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Also double check the trucks to make sure there's nothing binding a gear or causing some other thing to go bump in the night.  A tiny wad of ground foam or ballast caught in the gear grease can cause just enough of a wobble to make bad things happen.  Pull the trucks and clean the mounts thoroughly and see what happens.

Then rebuild your layout with minimum 12" curves! :D :ashat: :trollface:

If you have other 6 axle engines, see how they do.  I believe most manufacturers recommend a minimum 11" radius for the bigger stuff, although SD35s are relatively short wheelbase...  Consider also that the trucks are mounted off center, so the lead axle going in is going to be under slightly different conditions than on the lead axle of the second truck.  They are reversible, however, so if you pull the axles and reverse them, and you get the same result with the same truck on the lead, regardless of which way the hood is facing, then you've isolated the problem to the truck, and not the track.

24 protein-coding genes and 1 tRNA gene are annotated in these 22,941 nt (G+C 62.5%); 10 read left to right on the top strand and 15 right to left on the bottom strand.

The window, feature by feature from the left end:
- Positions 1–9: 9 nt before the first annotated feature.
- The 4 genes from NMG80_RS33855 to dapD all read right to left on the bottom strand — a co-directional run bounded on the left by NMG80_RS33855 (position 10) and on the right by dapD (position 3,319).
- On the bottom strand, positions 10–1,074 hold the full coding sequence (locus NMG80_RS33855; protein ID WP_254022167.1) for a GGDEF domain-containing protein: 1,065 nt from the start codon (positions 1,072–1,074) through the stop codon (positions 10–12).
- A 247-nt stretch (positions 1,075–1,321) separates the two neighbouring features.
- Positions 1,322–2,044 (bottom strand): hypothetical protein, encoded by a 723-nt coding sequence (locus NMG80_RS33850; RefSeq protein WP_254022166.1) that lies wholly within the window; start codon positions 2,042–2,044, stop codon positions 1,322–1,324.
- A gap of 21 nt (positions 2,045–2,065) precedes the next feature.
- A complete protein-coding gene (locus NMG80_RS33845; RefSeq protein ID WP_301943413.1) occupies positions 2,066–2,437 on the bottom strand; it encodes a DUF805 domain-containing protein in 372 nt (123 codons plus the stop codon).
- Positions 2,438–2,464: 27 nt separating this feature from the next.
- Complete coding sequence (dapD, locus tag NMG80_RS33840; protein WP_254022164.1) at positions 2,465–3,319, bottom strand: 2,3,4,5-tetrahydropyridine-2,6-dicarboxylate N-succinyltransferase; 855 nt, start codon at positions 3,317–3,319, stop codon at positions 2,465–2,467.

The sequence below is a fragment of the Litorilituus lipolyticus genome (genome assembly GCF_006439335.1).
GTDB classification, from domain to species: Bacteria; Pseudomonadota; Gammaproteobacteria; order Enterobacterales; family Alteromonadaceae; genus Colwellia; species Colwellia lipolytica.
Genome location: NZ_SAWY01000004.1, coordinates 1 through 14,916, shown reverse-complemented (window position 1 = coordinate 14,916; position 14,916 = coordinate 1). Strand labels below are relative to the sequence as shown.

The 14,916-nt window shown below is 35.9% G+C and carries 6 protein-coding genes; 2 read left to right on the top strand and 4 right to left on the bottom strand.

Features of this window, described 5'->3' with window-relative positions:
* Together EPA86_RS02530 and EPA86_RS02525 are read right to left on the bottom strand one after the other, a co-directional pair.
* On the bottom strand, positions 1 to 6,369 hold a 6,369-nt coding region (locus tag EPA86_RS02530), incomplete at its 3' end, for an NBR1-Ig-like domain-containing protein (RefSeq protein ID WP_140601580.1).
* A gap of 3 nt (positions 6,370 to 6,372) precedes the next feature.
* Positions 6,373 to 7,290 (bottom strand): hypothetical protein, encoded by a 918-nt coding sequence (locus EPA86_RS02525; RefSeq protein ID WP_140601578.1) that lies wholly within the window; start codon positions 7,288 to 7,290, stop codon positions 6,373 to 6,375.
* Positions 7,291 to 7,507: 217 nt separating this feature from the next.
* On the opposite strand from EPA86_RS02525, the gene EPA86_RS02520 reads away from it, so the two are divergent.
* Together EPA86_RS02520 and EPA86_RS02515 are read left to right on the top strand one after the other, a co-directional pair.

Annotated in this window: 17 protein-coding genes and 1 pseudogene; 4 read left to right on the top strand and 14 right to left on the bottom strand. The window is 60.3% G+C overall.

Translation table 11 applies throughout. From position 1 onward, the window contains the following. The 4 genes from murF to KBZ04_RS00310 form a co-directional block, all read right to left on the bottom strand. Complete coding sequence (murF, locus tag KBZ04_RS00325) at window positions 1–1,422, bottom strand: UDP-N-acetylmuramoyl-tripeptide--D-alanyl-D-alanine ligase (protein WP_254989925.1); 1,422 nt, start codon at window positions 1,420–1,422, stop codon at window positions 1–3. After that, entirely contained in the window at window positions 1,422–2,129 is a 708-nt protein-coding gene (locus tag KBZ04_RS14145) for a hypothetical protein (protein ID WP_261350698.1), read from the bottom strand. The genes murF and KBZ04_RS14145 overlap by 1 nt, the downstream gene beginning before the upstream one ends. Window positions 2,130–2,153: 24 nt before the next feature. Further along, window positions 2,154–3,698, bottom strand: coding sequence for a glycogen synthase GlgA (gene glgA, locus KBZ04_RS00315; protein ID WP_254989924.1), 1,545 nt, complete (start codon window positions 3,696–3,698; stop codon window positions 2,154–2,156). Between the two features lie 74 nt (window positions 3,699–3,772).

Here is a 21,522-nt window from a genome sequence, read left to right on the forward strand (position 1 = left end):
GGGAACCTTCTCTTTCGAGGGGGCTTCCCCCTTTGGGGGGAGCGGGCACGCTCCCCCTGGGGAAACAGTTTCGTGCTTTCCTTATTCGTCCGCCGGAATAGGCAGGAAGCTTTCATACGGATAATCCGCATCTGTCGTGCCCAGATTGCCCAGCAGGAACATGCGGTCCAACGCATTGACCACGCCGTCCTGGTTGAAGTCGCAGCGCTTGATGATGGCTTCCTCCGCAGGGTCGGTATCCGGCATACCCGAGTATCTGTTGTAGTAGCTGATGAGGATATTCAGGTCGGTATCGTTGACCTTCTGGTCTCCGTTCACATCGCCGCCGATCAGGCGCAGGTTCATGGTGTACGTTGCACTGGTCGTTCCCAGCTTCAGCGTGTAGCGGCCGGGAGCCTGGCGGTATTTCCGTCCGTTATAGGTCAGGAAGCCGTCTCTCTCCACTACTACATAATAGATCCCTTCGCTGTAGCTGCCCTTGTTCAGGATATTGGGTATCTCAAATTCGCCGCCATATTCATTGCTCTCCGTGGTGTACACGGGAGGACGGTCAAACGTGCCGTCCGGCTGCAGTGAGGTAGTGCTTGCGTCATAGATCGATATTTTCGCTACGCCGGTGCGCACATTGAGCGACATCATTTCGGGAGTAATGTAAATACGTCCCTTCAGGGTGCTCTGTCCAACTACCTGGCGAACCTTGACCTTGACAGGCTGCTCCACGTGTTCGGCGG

Lee
Route of the Alpha Jets

Lee Weldon www.wmrywesternlines.net

diezmon

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Re: truck tuning: consistent delrailment on a tight radius
« Reply #3 on: June 04, 2019, 11:06:55 AM »
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Is the truck installed in the right direction?   I put a loco back together once, and had one truck reversed, which caused it to 'pinch' more in one direction than the other.

NtheBasement

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Re: truck tuning: consistent delrailment on a tight radius
« Reply #4 on: June 04, 2019, 11:09:46 AM »
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Two guesses: check the track gauge and check that the trucks swivel freely when the loco is placed on a flat slippery surface.

If you have ever taken off the trucks and the SD35 trucks have off-center contacts (some Atlas trucks are symmetrical), make sure the contacts are inboard of the tower, not outboard which places them too far from the contact strips.  Otherwise the contact strips, besides failing to contact, can keep the truck from swiveling.